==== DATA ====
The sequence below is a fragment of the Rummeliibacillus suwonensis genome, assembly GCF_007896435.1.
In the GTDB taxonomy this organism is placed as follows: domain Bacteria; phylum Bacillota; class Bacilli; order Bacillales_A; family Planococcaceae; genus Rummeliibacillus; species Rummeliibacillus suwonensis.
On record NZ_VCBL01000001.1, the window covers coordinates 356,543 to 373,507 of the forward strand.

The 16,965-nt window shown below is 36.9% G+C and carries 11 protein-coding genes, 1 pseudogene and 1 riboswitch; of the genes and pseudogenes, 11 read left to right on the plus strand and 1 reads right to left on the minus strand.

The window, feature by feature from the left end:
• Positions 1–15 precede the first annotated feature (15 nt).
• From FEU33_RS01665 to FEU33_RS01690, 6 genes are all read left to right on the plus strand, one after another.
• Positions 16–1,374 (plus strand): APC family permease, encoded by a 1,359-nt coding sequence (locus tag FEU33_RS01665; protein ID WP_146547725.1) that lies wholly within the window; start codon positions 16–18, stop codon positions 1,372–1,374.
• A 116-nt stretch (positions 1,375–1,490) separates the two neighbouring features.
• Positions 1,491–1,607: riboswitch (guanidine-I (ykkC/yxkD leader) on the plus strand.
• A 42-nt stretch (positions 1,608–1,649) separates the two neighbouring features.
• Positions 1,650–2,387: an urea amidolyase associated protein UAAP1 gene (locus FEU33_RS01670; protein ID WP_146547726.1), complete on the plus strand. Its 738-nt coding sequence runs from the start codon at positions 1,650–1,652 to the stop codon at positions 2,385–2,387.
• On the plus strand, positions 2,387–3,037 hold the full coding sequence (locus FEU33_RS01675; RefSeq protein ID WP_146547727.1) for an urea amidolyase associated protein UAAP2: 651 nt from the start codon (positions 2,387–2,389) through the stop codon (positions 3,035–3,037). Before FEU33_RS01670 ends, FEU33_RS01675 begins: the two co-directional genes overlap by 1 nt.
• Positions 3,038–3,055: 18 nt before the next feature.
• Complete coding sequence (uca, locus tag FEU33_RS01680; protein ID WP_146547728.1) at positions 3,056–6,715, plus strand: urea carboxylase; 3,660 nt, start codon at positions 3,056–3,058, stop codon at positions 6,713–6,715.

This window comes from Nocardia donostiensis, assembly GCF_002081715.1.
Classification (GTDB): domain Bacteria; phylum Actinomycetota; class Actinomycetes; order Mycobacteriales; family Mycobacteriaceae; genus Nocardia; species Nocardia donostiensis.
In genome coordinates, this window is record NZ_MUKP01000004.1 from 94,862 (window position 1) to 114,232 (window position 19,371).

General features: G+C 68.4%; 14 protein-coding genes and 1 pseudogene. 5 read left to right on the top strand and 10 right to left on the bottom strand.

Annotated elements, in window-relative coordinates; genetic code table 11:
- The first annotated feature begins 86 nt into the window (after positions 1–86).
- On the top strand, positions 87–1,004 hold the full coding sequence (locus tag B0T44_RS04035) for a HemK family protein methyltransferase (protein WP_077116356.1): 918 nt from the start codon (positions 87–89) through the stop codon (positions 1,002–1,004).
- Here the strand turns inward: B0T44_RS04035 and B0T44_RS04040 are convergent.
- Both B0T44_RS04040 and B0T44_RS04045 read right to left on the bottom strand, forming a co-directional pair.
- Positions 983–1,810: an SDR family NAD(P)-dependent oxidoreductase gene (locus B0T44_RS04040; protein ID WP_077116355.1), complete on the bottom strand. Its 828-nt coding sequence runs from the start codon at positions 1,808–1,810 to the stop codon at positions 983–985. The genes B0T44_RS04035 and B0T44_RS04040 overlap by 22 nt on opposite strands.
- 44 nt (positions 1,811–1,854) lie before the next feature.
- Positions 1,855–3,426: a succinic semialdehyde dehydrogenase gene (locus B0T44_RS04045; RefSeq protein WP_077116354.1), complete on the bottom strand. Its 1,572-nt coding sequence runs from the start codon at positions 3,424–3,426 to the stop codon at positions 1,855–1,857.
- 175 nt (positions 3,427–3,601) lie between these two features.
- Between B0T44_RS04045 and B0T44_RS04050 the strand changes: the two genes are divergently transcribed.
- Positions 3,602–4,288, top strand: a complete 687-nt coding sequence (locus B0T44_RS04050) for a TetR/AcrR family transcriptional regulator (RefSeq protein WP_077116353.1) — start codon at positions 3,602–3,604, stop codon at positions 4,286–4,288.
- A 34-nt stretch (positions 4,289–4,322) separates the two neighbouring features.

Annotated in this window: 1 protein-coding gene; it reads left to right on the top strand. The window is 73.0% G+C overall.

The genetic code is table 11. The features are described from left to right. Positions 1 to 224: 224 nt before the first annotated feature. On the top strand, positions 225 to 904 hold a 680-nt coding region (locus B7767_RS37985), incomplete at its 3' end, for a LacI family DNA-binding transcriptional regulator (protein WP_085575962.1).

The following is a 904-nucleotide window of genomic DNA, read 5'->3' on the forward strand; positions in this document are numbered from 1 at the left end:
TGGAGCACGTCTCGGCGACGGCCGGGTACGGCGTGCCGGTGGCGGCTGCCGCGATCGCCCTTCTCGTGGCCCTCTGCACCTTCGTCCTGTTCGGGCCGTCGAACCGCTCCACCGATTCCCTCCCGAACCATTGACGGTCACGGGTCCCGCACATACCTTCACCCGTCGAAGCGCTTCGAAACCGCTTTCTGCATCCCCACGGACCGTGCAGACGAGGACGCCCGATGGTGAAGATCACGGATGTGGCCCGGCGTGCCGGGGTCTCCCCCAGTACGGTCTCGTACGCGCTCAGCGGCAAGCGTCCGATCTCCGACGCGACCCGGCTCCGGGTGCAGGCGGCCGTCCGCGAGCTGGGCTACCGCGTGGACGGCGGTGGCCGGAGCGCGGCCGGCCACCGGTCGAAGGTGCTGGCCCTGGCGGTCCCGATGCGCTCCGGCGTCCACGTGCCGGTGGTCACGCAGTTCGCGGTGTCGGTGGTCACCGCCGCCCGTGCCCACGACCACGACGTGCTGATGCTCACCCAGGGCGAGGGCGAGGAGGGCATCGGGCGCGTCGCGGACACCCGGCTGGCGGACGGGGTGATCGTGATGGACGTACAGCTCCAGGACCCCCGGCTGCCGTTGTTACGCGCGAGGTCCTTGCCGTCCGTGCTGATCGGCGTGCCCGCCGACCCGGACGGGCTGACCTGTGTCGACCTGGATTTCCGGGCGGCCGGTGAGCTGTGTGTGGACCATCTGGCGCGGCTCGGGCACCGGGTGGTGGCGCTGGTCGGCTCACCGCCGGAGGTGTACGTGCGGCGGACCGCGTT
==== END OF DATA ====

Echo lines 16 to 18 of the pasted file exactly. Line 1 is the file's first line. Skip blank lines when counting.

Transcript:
This window comes from Nocardia donostiensis, assembly GCF_002081715.1.
Classification (GTDB): domain Bacteria; phylum Actinomycetota; class Actinomycetes; order Mycobacteriales; family Mycobacteriaceae; genus Nocardia; species Nocardia donostiensis.
In genome coordinates, this window is record NZ_MUKP01000004.1 from 94,862 (window position 1) to 114,232 (window position 19,371).